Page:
|Grand Forks Study Confirms You Can't Fool Mother Nature!|
Many people, when they think of nutrients like vitamins and minerals, think only in terms of getting enough. And since such nutrients are essential for normal well-being and function, and a little is good, then more must be better, right? Wrong! Nutrition is not just about getting as much of the good stuff (vitamins, minerals, phytochemicals) and as little of the bad stuff (Calories, fat, cholesterol) as possible. Rather it is about balance eating a variety of foods, containing a variety of components (some that have not even been specifically identified) that the body needs in moderate amounts and proportions for good health.
Iron is a case in point. Iron deficiency is often listed as the most common nutrient deficiency in the world. Iron deficiency anemia affects work capacity, by reducing the blood hemoglobin that is necessary for the transport and utilization of oxygen. Iron deficiency in pregnant women is associated with a greater likelihood of low birth weight infants. In infants and young children, iron deficiency adversely affects mental development and behavior. In the US, iron deficiency anemia affects 5% of women 20-49 years old. Moderate iron deficiency is most common in 1-2 year-old children (9%), and females 12-49 years old (9-11%), reflecting rapid growth or menstrual iron loss. Iron deficiency is much less common in males or older adults.
But before you reach for an iron supplement, consider the other side of this double-edged sword. Iron supplements intended for other household members are the most common cause of pediatric poisoning deaths in the US. In populations of European origin, approximately 1 in 300 people have hemochromatosis, a genetic abnormality of excessive iron stores that results in liver damage and higher rates of several cancers. Ten percent of these populations are carriers of the gene for hemochromatosis. Scientist are testing hypotheses that high iron stores may increase everyone's risk of chronic diseases, such as cancer and heart disease.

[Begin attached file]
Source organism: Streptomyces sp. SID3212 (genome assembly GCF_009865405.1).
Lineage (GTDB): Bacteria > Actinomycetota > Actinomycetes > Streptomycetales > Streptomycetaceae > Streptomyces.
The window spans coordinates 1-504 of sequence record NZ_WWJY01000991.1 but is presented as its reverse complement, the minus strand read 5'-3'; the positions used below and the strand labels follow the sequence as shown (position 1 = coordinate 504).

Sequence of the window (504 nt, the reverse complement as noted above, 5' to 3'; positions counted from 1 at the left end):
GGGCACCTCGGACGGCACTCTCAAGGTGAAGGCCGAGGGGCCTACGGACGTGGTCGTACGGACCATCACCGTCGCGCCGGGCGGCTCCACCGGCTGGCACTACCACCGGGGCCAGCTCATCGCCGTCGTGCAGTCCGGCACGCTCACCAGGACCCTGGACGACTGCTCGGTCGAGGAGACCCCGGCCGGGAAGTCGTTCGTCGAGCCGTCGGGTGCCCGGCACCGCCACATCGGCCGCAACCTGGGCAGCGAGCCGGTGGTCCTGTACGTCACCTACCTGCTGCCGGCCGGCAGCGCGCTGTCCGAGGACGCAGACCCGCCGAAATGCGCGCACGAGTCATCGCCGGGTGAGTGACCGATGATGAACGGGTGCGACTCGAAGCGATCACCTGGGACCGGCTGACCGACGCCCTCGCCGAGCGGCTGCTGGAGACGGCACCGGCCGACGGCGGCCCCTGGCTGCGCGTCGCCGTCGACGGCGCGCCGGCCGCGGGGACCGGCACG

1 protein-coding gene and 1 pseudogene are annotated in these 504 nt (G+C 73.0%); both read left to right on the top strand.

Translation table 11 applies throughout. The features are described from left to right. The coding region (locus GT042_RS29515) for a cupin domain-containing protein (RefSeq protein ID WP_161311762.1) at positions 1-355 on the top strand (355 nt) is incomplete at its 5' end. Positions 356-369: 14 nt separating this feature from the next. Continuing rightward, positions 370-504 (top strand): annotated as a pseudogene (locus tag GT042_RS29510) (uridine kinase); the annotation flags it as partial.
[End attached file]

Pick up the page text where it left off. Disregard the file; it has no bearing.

We recently tested the effects of iron supplements on the body's control of iron absorption. Fifty-seven men and women from the Grand Forks community, who had normal blood measures of hemoglobin and iron stores (serum ferritin) took iron supplements or placebos daily for 12 weeks. Iron absorption from a meal of hamburger, French-fries, and a vanilla milkshake was measured before and after supplementation. Daily iron supplements caused these volunteers to absorb 25% less iron from their food. But, this apparent compensation did not completely prevent more body iron. Iron stores ended up higher than in the placebo group, and stayed that way for at least 6 months after supplementation ended (as long as the study lasted). So, people who have adequate iron attempt to reduce their absorption of more iron than is needed, but only partly succeed.
Men and postmenopausal women should not be trying to fool Mother Nature by taking more iron. It is not difficult for men and postmenopausal women to get enough iron from ordinary foods. They should not be taking additional iron as nutrient supplements or as "super" foods that promise 100% of the RDA for all nutrients in a single food. Some nutrient supplements may be useful for some people (examples: calcium for women who don't drink milk, folic acid for women of child-bearing age, or vitamin B-12 for people who eat no animal products). However, the best strategy for a healthy diet is to consume a variety of foods, following the USDA food guide pyramid, and the goal of including 5 servings of fruits and vegetables daily.